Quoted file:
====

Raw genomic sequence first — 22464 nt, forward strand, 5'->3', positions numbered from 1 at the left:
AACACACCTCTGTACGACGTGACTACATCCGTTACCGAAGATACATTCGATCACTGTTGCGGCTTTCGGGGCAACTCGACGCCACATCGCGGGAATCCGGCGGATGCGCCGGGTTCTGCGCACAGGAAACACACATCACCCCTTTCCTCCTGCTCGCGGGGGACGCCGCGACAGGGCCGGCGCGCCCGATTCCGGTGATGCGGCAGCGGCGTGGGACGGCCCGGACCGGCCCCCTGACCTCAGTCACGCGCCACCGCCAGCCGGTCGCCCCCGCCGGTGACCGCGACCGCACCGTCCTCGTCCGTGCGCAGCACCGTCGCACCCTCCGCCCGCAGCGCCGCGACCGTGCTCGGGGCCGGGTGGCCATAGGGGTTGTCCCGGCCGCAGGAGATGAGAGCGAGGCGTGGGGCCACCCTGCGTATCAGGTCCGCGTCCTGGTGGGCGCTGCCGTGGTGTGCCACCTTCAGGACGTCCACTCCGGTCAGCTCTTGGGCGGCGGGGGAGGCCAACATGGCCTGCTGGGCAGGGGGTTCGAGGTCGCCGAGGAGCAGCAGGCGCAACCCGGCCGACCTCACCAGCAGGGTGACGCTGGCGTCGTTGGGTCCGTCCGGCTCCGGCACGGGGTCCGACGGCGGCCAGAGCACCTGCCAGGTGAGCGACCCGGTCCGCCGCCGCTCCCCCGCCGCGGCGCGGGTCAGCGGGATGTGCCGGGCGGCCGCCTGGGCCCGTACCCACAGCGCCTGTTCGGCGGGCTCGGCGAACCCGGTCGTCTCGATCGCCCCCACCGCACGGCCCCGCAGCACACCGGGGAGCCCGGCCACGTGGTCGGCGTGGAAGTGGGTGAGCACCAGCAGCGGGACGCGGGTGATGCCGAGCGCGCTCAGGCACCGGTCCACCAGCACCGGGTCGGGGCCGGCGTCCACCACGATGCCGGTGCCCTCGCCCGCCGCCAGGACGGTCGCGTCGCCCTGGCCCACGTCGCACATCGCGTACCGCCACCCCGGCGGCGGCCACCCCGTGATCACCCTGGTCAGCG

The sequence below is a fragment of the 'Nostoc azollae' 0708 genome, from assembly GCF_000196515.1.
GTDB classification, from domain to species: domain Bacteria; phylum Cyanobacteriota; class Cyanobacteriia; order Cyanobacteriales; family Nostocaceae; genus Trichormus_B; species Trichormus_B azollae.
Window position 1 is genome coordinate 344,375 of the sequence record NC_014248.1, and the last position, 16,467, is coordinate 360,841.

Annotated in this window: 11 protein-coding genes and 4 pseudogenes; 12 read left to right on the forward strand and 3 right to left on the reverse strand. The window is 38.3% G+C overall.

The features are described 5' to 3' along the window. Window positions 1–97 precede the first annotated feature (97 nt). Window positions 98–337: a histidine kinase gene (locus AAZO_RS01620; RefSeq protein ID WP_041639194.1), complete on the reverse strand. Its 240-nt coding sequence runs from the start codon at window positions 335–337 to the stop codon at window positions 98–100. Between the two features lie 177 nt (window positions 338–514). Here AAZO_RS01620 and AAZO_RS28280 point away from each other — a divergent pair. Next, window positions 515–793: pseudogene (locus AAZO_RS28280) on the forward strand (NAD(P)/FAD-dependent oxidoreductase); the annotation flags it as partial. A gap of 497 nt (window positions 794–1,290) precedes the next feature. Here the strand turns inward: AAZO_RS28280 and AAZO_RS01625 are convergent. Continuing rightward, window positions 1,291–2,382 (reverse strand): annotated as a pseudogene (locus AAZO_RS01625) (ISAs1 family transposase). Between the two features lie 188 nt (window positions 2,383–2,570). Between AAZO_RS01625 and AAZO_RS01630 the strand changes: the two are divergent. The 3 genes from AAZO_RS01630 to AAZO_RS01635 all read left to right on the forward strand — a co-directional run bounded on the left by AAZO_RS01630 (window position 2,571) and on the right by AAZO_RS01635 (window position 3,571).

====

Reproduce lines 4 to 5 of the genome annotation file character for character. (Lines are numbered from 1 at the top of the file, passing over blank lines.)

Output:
GTDB classification, from domain to species: domain Bacteria; phylum Cyanobacteriota; class Cyanobacteriia; order Cyanobacteriales; family Nostocaceae; genus Trichormus_B; species Trichormus_B azollae.
Window position 1 is genome coordinate 344,375 of the sequence record NC_014248.1, and the last position, 16,467, is coordinate 360,841.